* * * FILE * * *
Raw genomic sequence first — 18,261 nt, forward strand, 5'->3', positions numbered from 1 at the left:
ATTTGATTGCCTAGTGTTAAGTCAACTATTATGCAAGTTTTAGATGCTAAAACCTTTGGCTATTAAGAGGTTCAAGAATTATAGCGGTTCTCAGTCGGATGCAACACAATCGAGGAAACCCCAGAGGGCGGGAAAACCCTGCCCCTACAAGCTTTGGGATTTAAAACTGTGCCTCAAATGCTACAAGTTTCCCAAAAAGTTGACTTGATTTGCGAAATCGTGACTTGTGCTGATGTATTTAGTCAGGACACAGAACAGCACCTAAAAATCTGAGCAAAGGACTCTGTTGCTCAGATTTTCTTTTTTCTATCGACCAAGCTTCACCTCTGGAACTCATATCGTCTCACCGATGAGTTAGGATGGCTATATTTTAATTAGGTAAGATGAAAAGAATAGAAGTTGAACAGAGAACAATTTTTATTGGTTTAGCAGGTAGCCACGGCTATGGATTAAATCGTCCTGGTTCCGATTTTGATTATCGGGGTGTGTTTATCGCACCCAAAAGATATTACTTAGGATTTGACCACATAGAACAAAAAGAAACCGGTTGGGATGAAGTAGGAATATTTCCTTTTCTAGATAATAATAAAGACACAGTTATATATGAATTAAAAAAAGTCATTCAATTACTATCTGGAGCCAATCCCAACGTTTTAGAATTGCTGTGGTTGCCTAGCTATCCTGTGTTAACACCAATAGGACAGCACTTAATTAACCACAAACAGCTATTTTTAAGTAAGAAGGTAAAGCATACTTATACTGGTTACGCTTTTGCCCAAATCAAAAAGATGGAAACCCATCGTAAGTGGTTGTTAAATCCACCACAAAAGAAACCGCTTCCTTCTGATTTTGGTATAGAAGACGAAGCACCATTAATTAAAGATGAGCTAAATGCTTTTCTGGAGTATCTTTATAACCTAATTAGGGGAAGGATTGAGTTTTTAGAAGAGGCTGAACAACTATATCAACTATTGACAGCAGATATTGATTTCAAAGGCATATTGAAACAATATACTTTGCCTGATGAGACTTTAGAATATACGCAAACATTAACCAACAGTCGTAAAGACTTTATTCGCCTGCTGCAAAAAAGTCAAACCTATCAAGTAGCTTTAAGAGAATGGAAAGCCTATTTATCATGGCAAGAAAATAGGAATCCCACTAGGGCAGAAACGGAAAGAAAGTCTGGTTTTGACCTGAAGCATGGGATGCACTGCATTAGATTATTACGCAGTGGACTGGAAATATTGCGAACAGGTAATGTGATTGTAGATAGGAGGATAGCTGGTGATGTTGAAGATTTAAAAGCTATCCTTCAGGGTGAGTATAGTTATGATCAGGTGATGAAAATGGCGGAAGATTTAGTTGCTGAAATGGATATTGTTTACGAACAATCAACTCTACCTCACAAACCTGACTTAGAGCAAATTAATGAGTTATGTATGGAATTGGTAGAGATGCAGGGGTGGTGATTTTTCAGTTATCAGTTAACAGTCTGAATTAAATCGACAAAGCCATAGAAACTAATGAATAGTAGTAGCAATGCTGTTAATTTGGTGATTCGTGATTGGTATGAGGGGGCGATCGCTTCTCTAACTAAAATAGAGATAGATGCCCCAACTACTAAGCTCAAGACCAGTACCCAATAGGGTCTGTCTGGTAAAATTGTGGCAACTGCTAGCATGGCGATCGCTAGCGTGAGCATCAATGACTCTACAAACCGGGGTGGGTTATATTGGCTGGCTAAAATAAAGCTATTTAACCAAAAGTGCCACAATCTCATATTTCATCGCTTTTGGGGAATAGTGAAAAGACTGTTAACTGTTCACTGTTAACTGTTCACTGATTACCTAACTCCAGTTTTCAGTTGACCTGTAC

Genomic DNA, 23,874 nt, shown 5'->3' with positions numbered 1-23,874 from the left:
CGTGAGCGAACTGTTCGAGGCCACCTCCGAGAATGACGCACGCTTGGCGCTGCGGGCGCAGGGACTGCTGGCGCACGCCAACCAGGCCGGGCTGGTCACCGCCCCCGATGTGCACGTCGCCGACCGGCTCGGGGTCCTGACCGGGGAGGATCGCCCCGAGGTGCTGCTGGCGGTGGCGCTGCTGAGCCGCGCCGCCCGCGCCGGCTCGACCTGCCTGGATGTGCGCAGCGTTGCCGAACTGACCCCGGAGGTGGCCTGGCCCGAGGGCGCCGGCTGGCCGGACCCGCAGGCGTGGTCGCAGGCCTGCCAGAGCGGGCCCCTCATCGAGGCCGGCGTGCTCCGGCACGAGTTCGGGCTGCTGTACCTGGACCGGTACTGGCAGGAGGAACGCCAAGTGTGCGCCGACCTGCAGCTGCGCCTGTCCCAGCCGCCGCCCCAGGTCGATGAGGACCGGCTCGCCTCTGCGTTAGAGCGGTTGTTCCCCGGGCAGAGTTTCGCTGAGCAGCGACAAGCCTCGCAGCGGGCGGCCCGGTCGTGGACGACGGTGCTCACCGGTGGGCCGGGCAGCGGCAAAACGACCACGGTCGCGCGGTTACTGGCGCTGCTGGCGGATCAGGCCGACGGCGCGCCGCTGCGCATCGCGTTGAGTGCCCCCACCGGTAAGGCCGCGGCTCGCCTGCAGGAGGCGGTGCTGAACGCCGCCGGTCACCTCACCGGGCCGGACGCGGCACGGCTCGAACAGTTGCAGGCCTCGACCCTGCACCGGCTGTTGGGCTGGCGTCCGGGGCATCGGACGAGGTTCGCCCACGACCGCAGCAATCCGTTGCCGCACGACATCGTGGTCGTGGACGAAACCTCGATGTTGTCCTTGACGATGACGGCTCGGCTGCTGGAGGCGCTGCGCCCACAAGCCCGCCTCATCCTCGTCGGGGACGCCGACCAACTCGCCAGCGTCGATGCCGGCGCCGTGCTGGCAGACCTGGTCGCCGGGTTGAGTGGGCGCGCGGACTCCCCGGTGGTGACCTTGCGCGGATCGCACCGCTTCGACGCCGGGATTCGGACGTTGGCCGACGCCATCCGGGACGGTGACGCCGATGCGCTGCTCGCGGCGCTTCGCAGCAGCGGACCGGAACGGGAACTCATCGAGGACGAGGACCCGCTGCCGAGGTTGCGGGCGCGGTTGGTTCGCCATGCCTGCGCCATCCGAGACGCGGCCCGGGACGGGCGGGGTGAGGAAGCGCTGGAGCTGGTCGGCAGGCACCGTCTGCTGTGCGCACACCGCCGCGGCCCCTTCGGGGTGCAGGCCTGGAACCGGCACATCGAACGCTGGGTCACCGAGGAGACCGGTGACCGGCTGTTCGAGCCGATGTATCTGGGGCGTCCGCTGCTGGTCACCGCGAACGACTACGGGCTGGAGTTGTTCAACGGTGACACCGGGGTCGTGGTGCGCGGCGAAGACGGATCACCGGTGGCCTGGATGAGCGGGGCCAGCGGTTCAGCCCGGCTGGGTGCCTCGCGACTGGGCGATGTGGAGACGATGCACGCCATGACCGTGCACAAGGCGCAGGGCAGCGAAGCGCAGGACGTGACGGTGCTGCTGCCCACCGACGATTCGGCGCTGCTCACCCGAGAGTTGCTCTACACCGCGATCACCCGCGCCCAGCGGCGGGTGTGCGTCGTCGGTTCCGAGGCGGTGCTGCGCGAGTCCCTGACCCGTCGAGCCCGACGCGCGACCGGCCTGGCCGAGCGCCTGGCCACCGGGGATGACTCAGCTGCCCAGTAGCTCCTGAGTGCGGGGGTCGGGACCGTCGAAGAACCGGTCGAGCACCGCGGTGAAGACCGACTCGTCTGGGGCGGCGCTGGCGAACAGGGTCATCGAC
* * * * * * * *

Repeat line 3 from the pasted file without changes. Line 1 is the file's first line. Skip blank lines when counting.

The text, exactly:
Genomic DNA, 23,874 nt, shown 5'->3' with positions numbered 1-23,874 from the left: